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Margaret Hamilton – American computer scientist and systems engineer – was born on August 17, 1936 in Paoli, Indiana.

Hamilton majored in mathematics and minored in philosophy for her B.A. degree. She intended to do graduate study in abstract mathematics at Brandeis University, but took an interim job at MIT (Massachusetts Institute of Technology) on a project to develop weather prediction software. It was the early 1960s when software development was in its infancy, and programmers learned as they worked. Discovering that she had a flair for the work, the PhD was abandoned.

Her success at MIT led her to NASA as lead developer for Apollo flight software. Hamilton invented the term software engineering to describe what they were doing. It became recognized as an engineering discipline. Her rigorous systems approach to the Apollo software was essential to its success. She said about Apollo, “There was no second chance. We all knew that.” When no bugs were found in any of the crewed Apollo missions, the software was adapted for Skylab and the Space Shuttle.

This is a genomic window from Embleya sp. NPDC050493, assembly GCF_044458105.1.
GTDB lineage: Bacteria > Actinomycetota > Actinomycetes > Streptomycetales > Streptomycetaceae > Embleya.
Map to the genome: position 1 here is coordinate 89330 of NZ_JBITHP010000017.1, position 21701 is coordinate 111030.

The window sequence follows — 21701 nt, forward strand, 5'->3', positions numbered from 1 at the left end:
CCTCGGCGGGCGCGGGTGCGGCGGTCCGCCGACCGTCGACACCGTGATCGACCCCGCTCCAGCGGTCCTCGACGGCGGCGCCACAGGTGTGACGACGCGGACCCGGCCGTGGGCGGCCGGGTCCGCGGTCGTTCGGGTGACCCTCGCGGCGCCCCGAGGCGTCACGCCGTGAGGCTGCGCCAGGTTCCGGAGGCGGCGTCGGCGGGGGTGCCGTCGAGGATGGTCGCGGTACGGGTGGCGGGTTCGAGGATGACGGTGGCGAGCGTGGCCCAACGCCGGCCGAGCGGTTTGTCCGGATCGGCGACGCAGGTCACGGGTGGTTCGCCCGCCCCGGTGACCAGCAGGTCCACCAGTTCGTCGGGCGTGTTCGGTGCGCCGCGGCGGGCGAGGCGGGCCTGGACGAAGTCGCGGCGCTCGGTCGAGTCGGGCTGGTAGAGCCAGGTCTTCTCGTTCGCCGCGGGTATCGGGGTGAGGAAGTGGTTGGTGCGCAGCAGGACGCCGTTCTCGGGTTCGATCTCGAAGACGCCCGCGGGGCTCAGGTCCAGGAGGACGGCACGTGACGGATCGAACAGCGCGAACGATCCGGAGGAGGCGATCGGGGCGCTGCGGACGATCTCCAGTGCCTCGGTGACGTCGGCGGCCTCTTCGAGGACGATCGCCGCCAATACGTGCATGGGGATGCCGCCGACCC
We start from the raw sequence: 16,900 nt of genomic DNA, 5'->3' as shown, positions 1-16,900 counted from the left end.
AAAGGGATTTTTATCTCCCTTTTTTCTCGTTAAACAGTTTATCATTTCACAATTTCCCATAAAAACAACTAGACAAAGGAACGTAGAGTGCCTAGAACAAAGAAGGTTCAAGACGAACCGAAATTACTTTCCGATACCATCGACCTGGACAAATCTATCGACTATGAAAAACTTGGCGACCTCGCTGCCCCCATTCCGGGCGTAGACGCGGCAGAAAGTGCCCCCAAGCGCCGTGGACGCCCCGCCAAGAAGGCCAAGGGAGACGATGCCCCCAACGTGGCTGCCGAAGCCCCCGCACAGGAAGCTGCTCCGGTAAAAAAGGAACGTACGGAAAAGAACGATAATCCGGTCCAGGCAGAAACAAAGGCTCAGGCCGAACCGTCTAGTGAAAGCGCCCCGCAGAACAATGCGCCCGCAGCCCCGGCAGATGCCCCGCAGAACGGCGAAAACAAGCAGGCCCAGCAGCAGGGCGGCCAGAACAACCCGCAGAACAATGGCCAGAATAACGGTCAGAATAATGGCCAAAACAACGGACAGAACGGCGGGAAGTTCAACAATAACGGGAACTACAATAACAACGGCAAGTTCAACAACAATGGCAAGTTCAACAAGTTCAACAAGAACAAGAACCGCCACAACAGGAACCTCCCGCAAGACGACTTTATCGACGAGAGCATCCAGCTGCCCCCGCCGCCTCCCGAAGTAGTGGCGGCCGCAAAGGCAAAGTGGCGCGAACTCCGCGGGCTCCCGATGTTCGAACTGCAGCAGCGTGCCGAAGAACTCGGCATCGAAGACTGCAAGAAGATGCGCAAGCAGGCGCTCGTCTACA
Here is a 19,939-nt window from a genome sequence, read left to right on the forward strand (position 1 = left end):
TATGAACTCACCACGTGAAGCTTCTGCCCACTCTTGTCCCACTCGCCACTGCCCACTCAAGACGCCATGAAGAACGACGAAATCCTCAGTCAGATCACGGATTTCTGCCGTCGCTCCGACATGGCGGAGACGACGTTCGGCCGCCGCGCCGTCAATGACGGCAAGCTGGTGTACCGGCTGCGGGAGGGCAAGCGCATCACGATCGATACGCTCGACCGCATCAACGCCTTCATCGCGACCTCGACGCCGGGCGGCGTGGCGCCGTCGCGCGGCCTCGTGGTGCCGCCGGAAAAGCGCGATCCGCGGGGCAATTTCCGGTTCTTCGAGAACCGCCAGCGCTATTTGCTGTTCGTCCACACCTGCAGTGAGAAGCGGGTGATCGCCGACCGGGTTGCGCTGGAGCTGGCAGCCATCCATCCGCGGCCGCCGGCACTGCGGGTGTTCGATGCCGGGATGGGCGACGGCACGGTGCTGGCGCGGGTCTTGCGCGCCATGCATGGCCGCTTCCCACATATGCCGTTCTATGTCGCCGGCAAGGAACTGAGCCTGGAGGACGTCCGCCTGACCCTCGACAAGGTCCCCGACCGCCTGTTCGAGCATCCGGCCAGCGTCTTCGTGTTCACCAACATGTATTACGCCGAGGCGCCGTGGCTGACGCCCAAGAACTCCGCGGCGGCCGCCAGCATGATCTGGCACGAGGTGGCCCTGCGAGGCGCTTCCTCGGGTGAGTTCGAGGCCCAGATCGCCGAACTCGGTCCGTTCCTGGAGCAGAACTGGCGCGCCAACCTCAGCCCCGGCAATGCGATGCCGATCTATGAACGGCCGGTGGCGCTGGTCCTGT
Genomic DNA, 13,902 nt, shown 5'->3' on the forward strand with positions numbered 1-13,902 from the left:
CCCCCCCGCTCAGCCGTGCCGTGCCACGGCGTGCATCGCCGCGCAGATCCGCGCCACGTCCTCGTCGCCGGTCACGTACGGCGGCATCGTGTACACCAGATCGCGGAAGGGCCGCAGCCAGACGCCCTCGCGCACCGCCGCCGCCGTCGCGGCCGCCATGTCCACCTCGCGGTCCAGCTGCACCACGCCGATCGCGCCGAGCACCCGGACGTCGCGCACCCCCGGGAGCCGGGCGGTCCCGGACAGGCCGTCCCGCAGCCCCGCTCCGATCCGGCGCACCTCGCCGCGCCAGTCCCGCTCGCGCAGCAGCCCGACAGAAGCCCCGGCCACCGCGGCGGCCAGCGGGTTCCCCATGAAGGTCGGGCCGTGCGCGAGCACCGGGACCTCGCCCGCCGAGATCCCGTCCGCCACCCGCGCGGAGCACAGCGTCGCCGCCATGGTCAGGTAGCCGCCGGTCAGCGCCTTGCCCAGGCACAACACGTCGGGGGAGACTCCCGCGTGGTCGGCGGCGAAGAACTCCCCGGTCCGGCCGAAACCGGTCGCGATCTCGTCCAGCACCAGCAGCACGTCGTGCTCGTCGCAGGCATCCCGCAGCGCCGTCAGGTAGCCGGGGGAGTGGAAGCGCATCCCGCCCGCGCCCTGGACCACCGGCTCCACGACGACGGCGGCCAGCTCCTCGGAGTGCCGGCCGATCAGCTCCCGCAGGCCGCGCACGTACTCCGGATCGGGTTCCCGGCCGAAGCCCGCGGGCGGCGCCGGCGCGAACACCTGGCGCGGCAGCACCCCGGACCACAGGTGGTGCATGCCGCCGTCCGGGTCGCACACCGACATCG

Margaret Hamilton standing next to the navigation software that she and her MIT team produced for the Apollo Project.


Mona Evans
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